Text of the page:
Explainer: Single Payer vs Universal Coverage

Will Medicare-For-All mean every American has access to health care? 

In a previous post I discussed Medicare-For-All but didn’t go into the particulars. 

There are many different systems that can add up to universal coverage. Medicare-For-All is one of those ways. 

How Other Countries Do It

Many, many countries have universal health care. Almost all do it with the same few ingredients.

1. Government pays for basic health care for citizens who can’t afford it;

2. Compulsory coverage;

3. Funded by taxes, often paid by employers and employees; and

4. Those who can afford it pay for private insurance.

How the United States Does It Now

1. Medicaid.

2. Individual mandate in the Affordable Care Act/Obamacare.

3. Medicaid is technically paid by federal and state taxes you pay (if your state has state income tax) when you file your taxes. Medicare tax is paid as a percentage of your income in payroll tax, which you split with your employer. Most Americans who receive health care through their job usually pay a portion of it at every paycheck.

4. This happens rarely, most people with private insurance have it through an employer.

The reason the United States can’t manage full universal coverage is cost. Our health insurance costs an obscene amount compared to our nation’s actual health and wellness. (See my deep dive post on why health care is so expensive)

Single-Payer vs Multi- Payer

When you are talking about anything-payer, you are talking about only the funding source for the provision of health care. The single-payer in the single-payer discussion is the government. Multi-payer is then government and private insurance. 

As I touched on above, most other countries have multi-payer systems. Even countries known for their single-payer systems, such as England, actually have private insurance, though everyone is eligible to go to NHS. The rich, therefore, can pay to avoid wait times for care, or to get treatment unavailable within NHS.

Medicare vs Medicaid

Medicare is funded by a protected federal “account” (Al Gore would probably call it a lockbox) and provides very affordable care to those age 65 and older. Medicare does not cover prescription drugs. With pharmaceutical costs rising sharply, Congress passed legislation in 2003 to create Medicare Part D that helped seniors pay for medication. Many seniors also have a Medicare advantage plan that extends coverage to pay for things that are not covered under Medicare. Also important: reimbursements to care providers under Medicare can be lower than through private insurance, but are much higher than Medicaid.

Medicaid is the insurance plan for the poor, but just being poor is not enough to qualify. Over 60 million Americans are on Medicaid, including some disabled people, low income children and people with incomes below a certain level. Medicaid is financed through both states and the federal government. Techically this would make it a dual-payer system, but it is still government funded and thus is often lumped in with Medicare when talking and public health care options. Ironically, the majority of Medicaid recipients actually have private managed health care contracted out through their state’s Medicaid program.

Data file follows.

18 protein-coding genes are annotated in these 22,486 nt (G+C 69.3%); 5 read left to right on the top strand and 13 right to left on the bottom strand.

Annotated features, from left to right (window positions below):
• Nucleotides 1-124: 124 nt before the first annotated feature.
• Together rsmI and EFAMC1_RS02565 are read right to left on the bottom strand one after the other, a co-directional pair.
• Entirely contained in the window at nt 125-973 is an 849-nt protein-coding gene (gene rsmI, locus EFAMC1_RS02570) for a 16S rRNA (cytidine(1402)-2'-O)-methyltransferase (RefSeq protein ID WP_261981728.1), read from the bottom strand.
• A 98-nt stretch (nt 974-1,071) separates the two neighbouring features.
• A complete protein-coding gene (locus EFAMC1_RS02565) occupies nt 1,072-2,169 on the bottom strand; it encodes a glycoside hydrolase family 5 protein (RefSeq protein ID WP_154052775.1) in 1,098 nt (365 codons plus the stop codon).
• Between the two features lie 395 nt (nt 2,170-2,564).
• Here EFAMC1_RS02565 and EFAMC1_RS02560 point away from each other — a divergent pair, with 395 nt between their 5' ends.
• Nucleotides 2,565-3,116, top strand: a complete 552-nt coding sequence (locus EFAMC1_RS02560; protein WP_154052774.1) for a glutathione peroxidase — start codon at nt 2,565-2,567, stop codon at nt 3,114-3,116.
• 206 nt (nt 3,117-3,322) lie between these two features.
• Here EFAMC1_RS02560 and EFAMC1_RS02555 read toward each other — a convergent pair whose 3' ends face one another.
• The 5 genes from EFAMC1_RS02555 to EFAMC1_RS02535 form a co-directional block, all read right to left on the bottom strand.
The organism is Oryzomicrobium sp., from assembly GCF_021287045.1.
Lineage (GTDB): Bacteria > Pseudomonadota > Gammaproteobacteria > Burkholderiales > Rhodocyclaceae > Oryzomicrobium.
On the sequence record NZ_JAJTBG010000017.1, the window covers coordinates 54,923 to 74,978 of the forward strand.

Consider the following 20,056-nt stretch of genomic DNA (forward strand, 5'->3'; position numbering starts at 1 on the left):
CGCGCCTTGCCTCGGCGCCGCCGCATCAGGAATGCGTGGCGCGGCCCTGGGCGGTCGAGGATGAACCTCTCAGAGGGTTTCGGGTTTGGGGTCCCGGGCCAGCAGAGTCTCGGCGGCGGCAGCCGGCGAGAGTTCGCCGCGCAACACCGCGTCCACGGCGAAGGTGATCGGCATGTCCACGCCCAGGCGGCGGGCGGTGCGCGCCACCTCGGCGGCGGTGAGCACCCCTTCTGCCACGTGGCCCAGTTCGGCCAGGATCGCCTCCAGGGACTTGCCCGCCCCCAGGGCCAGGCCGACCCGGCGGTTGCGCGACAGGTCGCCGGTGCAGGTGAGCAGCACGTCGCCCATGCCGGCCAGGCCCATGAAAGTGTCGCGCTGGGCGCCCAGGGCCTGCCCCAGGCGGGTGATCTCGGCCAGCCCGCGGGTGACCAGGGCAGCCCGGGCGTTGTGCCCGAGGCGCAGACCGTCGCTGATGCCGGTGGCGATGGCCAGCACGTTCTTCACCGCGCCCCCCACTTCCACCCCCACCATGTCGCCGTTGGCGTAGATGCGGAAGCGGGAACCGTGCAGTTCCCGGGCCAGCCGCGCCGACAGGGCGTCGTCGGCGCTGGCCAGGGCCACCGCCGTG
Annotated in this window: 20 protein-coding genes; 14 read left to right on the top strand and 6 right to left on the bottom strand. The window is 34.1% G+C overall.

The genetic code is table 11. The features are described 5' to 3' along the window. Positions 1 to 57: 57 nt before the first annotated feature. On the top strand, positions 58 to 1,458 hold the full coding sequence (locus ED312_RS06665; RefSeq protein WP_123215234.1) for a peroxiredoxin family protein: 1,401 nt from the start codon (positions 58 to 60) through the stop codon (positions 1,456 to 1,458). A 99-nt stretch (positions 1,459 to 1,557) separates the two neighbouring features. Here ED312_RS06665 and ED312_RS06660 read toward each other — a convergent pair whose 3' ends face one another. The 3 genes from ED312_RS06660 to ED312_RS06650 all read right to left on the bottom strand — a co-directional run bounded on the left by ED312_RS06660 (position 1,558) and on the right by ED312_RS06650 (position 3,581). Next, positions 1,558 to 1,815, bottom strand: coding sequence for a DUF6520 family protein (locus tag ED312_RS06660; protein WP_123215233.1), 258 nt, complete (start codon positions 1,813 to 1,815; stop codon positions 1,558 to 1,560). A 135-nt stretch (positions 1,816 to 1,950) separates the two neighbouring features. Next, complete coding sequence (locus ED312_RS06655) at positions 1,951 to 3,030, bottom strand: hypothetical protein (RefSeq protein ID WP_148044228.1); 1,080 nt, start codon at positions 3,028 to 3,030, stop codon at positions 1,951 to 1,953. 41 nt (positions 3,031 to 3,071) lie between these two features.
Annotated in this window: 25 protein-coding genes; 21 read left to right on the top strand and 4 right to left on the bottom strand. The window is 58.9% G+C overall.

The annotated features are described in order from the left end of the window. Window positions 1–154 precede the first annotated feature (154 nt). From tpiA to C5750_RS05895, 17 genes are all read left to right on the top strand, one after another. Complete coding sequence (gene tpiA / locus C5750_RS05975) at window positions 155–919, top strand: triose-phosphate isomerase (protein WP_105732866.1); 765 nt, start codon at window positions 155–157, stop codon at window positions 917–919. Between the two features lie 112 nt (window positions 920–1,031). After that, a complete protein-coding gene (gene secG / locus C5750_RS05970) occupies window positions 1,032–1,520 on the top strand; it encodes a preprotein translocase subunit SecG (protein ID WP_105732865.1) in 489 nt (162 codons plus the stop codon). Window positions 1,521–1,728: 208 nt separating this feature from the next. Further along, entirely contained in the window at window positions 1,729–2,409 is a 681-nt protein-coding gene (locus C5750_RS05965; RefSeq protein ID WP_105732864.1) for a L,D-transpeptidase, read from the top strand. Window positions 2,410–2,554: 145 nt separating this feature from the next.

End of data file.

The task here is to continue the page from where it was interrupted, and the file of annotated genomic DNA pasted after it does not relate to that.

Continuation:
Medicaid reimburses care providers at a percentage of the fair and reasonable rate. This makes many providers reluctant to see Medicaid patients.

Dual eligibles are on both Medicare and Medicaid. These Americans cannot afford health care beyond what Medicare covers. Many times, seniors in nursing homes are paying for that care through Medicaid.

What Should the United States Do to Get to Universal Coverage?

We already have the health care system in place necessary to get to universal care. The reason it is not working is the cost of health care is too freaking high.

Unfortunately, I don’t think Medicare-For-All addresses this, but it could be a good first step to getting to 100% coverage. The problem, as I wrote in a prior post on Medicare-For-All, is that an incredible number of people would lose their job with Medicare-For-All, because their insurance company employer is going out of business. Access to Medicare, with its reputation as very high quality care, would likely move many with private insurance into Medicare.

And the problem of sky-high health care costs in America would not be addressed and could even get worse. Medicare is known for incredibly tiny co-pays, which is the opposite of cost sharing. However, I don’t think cost sharing would work in America because we already do it and it is bankrupting families with massive medical bills.

The Affordable Care Act has increased coverage through what is called a Medicaid expansion. However, Medicaid-For-All would not work unless again there was some way to improve reimbursements. Medicaid-For-All passed the Nevada legislature but was vetoed by the Governor earlier this year.

Medicaid-For-All would probably not result in a mass private insurance exodus. But the price of doing that would probably be difficulty in finding participating providers.

I think multi-payer is the best way to go, but with a few major changes.

1. All-payer rate setting

2. A mechanism to bring down pharmaceutical prices

3. Much more emphasis on prevention, exercise, nutrition and reducing non-evidenced-based care like back surgery where physical therapy is proven to be more effective.

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